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Study Summary:
The goal of this study is to construct and test an adaptive intervention for children with ASD who are minimally verbal. In this study, participants are first randomized to one of two study groups:

1.  Joint Attention, Symbolic Play, Engagement, and Regulation with Enhanced Milieu Teaching (JASP-EMT)
  2. Discrete Trial Training for Core Features of ASD (CORE-DTT).

Both interventions target spontaneous communication using different styles of treatment:

1.  JASP-EMT embeds naturalistic teaching into play routines and daily activities
  2. DTT is structured, adult-lead, and taught with direct-instruction.
Participants are then assigned to a different treatment group based on their response to the intervention.


Research Design:

The target population for this study is school-aged children (4 years 6 months to 8 years 3 months) with ASD who are minimally verbal (i.e. fewer than 20 functional words used spontaneously) and have a minimum developmental age of at least 18 months on non-verbal assessments. From beginning to end, this study takes approximately 36 weeks (about 9 months) to complete. Interventions are performed at the child’s school and, in some cases, home. The study is broken up into several phases, with assessments, two rounds of treatment, randomization points, and follow-up assessments. The study compares two different treatment styles: JASP-EMT and CORE-DTT.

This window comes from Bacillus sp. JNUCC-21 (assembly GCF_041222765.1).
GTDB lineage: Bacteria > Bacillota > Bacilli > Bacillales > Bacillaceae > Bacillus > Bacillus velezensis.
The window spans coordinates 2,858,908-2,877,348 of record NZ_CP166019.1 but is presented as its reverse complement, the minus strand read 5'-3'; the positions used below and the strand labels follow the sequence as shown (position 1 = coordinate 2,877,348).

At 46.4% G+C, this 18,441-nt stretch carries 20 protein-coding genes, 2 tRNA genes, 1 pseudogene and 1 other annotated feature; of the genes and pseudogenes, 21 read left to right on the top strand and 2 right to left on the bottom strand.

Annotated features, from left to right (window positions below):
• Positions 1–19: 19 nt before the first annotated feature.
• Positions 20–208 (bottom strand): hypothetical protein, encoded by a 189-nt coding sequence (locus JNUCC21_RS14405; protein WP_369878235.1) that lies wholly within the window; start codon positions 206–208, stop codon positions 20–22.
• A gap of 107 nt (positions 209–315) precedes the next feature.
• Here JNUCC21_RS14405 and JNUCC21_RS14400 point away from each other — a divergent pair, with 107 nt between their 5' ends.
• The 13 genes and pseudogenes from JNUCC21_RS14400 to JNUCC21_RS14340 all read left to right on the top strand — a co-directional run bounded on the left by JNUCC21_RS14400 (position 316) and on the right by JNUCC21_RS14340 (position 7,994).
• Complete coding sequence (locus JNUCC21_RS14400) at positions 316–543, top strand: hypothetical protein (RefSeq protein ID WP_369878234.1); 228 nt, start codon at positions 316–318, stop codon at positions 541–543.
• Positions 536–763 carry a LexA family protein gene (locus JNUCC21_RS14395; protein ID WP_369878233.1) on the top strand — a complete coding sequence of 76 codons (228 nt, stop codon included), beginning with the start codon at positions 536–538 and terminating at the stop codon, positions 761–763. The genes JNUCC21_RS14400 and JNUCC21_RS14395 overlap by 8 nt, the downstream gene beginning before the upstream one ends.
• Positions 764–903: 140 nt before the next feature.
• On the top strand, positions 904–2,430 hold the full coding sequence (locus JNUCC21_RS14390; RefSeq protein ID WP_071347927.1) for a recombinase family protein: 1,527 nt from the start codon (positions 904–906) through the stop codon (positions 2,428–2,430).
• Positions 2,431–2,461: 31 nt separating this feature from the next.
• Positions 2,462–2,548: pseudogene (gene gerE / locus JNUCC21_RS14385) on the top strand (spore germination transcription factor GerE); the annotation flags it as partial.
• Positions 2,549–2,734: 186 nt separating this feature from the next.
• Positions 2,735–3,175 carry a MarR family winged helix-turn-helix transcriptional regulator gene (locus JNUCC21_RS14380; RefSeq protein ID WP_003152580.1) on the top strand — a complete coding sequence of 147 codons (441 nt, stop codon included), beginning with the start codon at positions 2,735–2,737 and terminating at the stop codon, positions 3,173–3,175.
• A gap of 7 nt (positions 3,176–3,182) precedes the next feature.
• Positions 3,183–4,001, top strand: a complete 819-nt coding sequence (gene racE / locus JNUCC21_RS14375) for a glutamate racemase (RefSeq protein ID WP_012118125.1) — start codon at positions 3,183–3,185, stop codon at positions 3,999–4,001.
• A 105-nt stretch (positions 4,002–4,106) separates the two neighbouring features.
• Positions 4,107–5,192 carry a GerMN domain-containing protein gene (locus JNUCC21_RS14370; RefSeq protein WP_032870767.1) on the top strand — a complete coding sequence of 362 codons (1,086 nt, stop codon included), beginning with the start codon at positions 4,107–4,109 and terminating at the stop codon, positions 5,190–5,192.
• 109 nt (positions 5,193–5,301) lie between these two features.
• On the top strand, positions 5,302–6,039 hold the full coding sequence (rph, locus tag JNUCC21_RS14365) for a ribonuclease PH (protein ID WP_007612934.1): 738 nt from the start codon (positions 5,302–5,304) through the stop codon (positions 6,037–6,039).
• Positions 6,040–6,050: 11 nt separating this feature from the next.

JASP-EMT (Kasari et al., 2014) is a behavioral intervention built on the belief that communication develops during interactions with a social partner. The intervention combines strategies from two different interventions: Joint Attention, Symbolic Play, Engagement, and Regulation (JASPER: Kasari et al., 2006, 2008; 2010; 2014) and Enhanced Milieu Teaching (EMT: Kaiser & Roberts, 2011). The interventionist uses these strategies during child-led play activities to help facilitate a shared state of engagement between the adult and child, meaning the child notices both the shared activity as well as their play partner. During these shared activities, the adult focuses on targeting early social communication skills.

  CORE-DTT (Smith et al., 2001; Whalen & Schreibman, 2003) is a behavioral intervention that emphasizes adult-led instruction. The interventionist uses Discrete Trial Teaching (DTT) methods to target core communication skills. The goal of CORE-DTT is to help children be successful in learning communication skills by breaking these skills down into small steps, providing direct instruction on each step, and reinforcing (e.g., with praise or access to preferred items) children for demonstrating skills.


 
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